AMES, Iowa -- Longtime Iowa State women's basketball coach Bill Fennelly defended himself and his coaching style Friday, two weeks after he was sued by a former star player for race discrimination and retaliation.
Fennelly met with the media for the first time since Nikki Moody filed a lawsuit in state district court that seeks unspecified damages. Moody, a standout point guard from 2012-15, says she was repeatedly called a "thug" and labeled a selfish player.
Fennelly declined to address her allegations, citing pending litigation. But during his news conference at Iowa State's basketball facility he said he won't change the way he coaches because he's motivated to make players accountable and to do the right thing.
"I'm not going to deny who I am," said Fennelly, who had to stop to compose himself multiple times. "I'm a passionate, emotional person, because every day I am 100 percent committed, invested, in the people I work with and I work for. I will not apologize for that. But I am not -- I am not -- the person I've been accused of being."
Fennelly, who is white, has been Iowa State's coach since 1995. Moody, who is black, said he demeaned, harassed and discriminated against her during her time with the Cyclones. Moody said his conduct led to a "hostile education environment through racial harassment." She is also suing the university and state.
Fennelly has received the support of Iowa State's administration, which said in a statement last week it "takes issue with the allegations and looks forward to responding in full to the lawsuit as the legal process proceeds." Iowa State has also said its Office of Equal Opportunity looked into Moody's complaints and was unable to substantiate her charges of racial discrimination.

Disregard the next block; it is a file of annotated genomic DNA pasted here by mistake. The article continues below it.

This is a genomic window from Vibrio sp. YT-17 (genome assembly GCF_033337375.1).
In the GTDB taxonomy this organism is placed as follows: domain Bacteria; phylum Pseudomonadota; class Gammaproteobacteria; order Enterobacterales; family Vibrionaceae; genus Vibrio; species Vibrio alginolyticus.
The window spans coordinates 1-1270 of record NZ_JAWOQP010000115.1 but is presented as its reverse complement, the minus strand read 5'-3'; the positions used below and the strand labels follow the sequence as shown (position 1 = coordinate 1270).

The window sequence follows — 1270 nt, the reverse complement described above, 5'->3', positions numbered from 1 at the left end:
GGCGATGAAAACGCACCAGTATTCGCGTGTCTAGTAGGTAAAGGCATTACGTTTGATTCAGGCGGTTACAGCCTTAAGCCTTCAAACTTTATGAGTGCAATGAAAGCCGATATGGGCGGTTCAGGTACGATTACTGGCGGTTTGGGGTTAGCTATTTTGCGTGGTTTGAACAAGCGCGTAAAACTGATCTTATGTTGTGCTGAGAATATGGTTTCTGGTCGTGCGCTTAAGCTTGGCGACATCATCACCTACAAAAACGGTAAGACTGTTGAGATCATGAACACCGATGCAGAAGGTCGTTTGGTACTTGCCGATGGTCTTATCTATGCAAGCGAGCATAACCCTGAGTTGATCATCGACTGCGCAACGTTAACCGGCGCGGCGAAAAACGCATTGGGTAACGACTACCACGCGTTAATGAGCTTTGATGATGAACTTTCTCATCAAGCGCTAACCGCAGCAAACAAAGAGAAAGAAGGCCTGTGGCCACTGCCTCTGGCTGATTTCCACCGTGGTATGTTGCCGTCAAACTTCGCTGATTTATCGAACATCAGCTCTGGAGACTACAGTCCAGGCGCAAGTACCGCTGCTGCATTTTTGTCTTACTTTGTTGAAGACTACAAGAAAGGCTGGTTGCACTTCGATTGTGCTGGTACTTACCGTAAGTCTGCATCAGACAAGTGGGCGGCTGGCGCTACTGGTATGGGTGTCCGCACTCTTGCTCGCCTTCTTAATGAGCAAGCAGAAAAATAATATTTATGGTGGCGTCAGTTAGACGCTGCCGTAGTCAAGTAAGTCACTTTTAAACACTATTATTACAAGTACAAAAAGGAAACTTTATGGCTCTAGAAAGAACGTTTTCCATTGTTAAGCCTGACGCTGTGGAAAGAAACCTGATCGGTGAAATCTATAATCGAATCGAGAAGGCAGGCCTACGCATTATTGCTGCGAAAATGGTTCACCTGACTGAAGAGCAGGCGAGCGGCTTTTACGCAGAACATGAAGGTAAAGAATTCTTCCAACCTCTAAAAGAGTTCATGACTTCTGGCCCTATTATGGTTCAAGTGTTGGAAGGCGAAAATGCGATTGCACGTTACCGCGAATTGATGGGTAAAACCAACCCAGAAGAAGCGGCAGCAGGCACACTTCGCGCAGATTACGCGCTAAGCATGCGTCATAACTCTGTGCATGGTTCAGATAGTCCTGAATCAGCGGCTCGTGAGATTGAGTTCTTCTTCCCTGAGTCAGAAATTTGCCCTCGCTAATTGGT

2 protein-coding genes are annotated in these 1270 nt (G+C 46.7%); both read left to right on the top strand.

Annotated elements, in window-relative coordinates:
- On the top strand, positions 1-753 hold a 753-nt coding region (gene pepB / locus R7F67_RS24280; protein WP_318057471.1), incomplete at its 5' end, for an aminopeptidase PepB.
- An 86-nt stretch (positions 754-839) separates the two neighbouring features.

Fennelly is 447-223 with Iowa State and is signed through 2019. He has long been known for an occasionally abrasive sideline demeanor, but Fennelly's charismatic persona has also helped Iowa State become one of the more well-supported teams in the country.
Dozens of his former players have defended Fennelly on social media using the hashtag #StandByCoach, and Fennelly said former Cyclones coaches Dan McCarney, Fred Hoiberg and Greg McDermott called him as soon as they learned about the lawsuit to offer their encouragement.
Men's basketball coach Steve Prohm also attended Fennelly's media session in a show of support.
"I'll tell you this. I've had three different players from three different eras call me and say, 'Coach, don't ever change. The world needs more people like you, not less,'" Fennelly said. "I've done this for 41 years, and I can't change who I am."
Nate Borland, an attorney for Moody, said it could be well over a year before the case reaches trial, meaning it probably will hang over the Cyclones next season. But Fennelly said he's looking forward to telling his side of the story.
"When your personal character is attacked, it's devastating," Fennelly said. "And I feel bad for the people around me who have to suffer through this with me. They didn't sign up for that."